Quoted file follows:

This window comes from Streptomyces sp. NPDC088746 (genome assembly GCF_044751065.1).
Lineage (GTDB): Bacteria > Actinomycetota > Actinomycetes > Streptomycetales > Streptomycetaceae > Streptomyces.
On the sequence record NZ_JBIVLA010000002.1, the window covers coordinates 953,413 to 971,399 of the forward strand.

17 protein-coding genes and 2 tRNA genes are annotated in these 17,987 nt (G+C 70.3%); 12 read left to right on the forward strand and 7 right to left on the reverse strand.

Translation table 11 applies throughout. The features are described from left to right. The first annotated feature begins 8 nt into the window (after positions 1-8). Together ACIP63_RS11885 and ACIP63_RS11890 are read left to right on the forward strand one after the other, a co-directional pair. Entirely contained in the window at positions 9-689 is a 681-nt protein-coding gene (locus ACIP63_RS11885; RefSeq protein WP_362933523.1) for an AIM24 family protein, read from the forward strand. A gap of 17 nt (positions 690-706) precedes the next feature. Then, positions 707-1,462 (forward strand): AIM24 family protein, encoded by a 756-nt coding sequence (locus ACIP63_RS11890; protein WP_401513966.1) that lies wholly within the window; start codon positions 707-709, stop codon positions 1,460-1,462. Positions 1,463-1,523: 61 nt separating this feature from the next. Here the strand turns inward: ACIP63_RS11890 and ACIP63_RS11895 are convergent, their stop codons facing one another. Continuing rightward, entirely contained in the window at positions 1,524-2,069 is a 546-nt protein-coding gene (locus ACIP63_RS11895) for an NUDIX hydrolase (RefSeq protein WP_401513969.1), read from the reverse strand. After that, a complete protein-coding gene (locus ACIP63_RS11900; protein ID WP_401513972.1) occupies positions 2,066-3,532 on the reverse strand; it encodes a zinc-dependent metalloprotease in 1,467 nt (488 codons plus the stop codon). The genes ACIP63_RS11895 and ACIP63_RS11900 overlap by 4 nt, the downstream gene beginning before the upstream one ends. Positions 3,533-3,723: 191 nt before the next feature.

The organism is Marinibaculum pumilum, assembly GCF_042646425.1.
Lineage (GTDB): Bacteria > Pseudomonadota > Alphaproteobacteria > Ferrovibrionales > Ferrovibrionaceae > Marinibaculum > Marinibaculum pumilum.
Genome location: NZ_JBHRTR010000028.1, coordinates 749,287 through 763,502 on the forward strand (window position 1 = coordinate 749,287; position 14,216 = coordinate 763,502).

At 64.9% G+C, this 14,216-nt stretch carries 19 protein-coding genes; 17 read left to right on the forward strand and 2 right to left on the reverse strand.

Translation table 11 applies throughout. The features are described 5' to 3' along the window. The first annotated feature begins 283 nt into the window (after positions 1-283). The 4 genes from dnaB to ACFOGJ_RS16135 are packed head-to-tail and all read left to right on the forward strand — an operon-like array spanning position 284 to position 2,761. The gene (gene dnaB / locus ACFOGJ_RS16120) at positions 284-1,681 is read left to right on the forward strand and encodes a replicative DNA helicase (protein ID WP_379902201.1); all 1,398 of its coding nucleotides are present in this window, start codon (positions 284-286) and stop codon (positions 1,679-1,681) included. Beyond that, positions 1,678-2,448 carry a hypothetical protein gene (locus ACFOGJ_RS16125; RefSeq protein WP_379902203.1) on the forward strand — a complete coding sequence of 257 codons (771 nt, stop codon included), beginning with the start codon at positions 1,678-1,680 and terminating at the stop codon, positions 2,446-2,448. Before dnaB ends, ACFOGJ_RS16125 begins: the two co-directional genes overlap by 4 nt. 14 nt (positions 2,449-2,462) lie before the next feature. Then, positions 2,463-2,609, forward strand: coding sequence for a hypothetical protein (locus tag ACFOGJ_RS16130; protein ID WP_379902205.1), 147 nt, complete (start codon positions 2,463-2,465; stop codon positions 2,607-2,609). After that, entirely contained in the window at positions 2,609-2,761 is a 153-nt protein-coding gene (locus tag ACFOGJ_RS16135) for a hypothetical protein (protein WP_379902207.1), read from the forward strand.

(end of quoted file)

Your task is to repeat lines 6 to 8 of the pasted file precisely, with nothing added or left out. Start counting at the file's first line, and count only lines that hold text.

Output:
The organism is Marinibaculum pumilum, assembly GCF_042646425.1.
Lineage (GTDB): Bacteria > Pseudomonadota > Alphaproteobacteria > Ferrovibrionales > Ferrovibrionaceae > Marinibaculum > Marinibaculum pumilum.
Genome location: NZ_JBHRTR010000028.1, coordinates 749,287 through 763,502 on the forward strand (window position 1 = coordinate 749,287; position 14,216 = coordinate 763,502).